That’s a pretty good taste of the aesthetics of this story. And it only escalates from there, and I loved every bloody minute of it.
I love stories that takes the beautiful and make it terrifying. In fact, l generally love stories with a little bite to them. This isn’t to say I don’t enjoy the occasional happy ending where everyone wins, but my favorite stories all have some sort of sacrifice. Some sort of unfathomable choice being made. I’m sure this speaks volumes about myself and my worldview.
(Or, let’s bring in guest lecturer Edward Elric: “A lesson without pain is meaningless. For you cannot gain anything without sacrificing something else in return, but once you have overcome it and made it your own, you will gain an irreplaceable fullmetal heart.”)
And this is true of the story. Zéphine loses everything she loves over the course of the story, but she does gain something too: self-determination. In the beginning of the story, she’s hating herself for being too weak to commit suicide. By the end of the story, she’s surveying the wreckage of her life and kingdom and helping rebuild both. And she is willing to fight for herself. Bleed for her people. And the others around her learn from her lesson as well, and take their own steps. She has a hard-won, clear-eyed understanding of her world and how to work within it. She doesn’t hide from the beautiful terror; she embraces it and makes it her own.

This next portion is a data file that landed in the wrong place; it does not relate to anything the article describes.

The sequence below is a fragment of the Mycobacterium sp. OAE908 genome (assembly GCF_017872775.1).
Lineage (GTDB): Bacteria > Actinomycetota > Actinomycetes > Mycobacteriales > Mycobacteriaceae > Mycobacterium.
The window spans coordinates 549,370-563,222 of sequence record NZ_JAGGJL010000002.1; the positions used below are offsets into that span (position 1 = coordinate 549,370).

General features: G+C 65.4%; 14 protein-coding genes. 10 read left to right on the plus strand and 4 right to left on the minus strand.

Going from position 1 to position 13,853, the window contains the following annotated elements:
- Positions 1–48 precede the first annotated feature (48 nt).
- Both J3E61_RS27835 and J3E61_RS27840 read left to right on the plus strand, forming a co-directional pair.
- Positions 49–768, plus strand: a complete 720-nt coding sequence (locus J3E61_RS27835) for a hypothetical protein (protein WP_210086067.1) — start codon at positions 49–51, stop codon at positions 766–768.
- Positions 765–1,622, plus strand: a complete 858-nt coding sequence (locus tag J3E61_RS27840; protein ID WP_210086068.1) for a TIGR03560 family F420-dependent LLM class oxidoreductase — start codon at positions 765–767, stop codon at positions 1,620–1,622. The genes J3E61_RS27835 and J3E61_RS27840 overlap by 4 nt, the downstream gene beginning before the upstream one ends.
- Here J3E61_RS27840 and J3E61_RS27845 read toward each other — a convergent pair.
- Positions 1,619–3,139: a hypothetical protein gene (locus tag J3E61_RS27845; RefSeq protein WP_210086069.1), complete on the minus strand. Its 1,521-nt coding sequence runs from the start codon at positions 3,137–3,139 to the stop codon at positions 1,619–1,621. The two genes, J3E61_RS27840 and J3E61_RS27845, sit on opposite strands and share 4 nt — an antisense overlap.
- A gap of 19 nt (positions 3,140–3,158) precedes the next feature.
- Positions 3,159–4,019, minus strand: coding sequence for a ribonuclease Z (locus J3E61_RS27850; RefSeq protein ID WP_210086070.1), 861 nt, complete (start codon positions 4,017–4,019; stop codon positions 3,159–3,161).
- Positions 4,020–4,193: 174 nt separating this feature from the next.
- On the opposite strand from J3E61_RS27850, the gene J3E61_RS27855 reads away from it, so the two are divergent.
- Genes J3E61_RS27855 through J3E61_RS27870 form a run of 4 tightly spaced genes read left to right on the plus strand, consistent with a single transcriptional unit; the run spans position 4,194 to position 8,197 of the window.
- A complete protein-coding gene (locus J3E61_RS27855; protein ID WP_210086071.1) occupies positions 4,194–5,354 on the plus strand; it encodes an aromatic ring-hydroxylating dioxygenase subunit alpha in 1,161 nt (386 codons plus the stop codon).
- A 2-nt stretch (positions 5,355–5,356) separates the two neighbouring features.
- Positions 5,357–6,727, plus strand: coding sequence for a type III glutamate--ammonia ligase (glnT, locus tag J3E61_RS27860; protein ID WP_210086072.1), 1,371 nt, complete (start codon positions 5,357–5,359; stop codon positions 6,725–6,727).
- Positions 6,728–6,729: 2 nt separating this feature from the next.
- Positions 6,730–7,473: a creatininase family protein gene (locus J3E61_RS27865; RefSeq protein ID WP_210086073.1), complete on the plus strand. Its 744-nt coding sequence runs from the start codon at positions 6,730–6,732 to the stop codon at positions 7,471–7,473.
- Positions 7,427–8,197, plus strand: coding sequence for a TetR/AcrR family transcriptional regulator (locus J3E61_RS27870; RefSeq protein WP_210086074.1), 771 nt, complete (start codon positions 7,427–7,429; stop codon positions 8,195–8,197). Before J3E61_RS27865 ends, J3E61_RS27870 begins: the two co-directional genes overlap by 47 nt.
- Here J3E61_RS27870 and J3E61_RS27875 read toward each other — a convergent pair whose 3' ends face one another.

What if every time someone sends a text or an email or even a fax, a little bit of their soul goes off with the message?
And what if that someone dies, and you desperately want to bring them back to life, no matter what the cost?
Then you better get cracking on those physics textbooks, because in this story, the laws of electrons are the laws of magic. And electrons are entangled with souls …
This story contains: life, death, love, sacrifice, linear algebra, electricity & magnetism, particle physics, and a very small smattering of quantum mechanics. You know, all the usual Kara obsessions.
Of note, the audio is narrated by the amazing Katherine Inskip, whom I was lucky enough to meet at Worldcon in Dublin. If she had delivered my college physics lectures, I might have gone to more of them.
As the Homunculi say: Thank you for reading. Or listening!